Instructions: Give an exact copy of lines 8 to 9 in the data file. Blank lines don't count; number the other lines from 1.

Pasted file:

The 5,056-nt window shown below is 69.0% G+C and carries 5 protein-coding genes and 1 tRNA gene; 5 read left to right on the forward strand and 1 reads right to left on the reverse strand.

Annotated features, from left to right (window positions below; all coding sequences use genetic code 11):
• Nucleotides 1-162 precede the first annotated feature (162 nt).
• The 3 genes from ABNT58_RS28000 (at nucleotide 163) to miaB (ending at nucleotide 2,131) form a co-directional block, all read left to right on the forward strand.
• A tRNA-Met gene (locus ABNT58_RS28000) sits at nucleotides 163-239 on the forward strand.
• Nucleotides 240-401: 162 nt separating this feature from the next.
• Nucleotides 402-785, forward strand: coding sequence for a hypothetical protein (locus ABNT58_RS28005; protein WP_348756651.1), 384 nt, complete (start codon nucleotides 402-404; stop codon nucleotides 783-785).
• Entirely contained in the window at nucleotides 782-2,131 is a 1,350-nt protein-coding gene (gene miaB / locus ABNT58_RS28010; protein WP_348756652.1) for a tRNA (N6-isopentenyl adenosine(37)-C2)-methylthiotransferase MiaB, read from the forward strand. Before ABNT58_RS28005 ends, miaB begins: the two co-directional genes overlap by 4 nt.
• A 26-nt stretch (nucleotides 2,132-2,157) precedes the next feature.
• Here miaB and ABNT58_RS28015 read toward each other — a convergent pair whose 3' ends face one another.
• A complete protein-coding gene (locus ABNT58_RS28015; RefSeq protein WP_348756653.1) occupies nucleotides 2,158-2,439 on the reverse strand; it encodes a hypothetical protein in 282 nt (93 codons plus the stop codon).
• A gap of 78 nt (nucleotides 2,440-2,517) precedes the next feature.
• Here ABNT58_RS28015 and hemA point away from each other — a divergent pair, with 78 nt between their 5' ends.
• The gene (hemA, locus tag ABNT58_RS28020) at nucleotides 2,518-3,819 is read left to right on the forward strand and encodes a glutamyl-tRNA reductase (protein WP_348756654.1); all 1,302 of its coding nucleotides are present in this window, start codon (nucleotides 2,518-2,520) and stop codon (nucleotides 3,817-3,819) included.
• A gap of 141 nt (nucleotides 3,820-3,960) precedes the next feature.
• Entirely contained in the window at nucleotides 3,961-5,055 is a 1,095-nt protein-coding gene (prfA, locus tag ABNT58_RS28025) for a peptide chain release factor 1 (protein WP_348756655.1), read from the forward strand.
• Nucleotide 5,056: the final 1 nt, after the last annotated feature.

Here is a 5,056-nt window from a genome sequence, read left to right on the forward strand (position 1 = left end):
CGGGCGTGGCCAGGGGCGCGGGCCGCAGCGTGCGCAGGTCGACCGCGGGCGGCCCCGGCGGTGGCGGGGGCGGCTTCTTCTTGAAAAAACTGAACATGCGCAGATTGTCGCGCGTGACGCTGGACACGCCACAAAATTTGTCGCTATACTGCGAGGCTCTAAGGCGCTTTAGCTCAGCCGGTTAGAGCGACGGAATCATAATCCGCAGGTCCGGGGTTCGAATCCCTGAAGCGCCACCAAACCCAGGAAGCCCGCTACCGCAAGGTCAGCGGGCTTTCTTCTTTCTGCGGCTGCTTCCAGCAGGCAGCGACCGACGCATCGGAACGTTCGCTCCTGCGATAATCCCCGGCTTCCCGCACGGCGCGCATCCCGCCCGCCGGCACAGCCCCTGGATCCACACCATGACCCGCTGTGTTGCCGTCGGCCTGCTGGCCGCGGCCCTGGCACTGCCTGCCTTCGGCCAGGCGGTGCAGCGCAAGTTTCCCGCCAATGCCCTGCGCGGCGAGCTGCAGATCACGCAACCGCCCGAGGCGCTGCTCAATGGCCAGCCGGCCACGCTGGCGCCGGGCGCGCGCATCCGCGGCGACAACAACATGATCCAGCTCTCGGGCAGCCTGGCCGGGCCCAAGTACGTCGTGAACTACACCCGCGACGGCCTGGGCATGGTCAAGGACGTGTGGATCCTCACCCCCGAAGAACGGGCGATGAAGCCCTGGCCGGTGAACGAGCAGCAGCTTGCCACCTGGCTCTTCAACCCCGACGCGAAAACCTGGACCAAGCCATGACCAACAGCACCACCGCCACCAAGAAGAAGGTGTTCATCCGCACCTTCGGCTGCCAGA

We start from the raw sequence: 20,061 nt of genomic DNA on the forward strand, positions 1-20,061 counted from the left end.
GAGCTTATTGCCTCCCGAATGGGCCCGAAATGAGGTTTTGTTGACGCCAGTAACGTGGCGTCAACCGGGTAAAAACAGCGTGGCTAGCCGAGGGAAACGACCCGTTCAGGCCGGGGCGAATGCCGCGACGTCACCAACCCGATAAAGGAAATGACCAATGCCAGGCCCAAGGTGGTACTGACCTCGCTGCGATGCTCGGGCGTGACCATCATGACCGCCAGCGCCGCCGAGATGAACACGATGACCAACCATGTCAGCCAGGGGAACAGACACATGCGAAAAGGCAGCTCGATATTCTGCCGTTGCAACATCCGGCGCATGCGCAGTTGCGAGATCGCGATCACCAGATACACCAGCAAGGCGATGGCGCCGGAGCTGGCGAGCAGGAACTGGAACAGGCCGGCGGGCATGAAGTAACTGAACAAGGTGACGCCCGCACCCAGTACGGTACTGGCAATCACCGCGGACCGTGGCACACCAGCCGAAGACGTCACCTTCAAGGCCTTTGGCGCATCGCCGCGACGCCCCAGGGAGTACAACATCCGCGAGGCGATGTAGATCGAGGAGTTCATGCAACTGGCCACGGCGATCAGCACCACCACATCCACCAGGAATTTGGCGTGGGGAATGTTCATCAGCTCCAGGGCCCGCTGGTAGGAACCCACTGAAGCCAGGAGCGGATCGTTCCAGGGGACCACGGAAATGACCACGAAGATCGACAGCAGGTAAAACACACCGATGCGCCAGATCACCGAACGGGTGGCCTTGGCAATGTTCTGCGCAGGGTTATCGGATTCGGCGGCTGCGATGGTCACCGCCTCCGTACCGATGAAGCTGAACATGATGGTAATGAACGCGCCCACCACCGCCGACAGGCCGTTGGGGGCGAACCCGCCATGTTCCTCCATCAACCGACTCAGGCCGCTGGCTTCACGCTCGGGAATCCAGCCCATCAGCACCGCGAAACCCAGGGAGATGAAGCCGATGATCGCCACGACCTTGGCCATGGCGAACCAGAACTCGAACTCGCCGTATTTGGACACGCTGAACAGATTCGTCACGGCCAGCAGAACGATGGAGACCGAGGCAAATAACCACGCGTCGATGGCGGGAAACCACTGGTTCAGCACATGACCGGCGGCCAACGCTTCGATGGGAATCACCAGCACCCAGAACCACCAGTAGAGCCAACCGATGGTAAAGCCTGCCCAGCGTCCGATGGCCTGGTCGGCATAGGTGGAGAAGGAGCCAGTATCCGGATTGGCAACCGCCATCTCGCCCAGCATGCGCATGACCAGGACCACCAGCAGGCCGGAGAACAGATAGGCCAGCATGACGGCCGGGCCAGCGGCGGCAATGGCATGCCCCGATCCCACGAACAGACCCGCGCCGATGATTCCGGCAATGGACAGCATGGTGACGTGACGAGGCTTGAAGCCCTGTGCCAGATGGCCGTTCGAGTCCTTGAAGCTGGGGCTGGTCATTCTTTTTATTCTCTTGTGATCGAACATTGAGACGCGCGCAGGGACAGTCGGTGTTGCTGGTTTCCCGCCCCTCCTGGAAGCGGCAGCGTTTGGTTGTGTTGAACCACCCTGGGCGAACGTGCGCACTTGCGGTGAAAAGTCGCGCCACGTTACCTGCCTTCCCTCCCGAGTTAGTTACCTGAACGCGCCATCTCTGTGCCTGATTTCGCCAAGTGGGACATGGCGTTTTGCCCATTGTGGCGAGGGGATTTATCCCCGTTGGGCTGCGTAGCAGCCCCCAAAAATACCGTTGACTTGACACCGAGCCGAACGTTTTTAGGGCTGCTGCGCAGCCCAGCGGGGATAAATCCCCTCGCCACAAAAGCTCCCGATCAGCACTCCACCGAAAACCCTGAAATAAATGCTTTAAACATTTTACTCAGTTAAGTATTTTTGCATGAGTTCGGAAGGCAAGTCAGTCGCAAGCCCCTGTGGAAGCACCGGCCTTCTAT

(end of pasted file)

• Entirely contained in the window at nucleotides 782-2,131 is a 1,350-nt protein-coding gene (gene miaB / locus ABNT58_RS28010; protein WP_348756652.1) for a tRNA (N6-isopentenyl adenosine(37)-C2)-methylthiotransferase MiaB, read from the forward strand. Before ABNT58_RS28005 ends, miaB begins: the two co-directional genes overlap by 4 nt.
• A 26-nt stretch (nucleotides 2,132-2,157) precedes the next feature.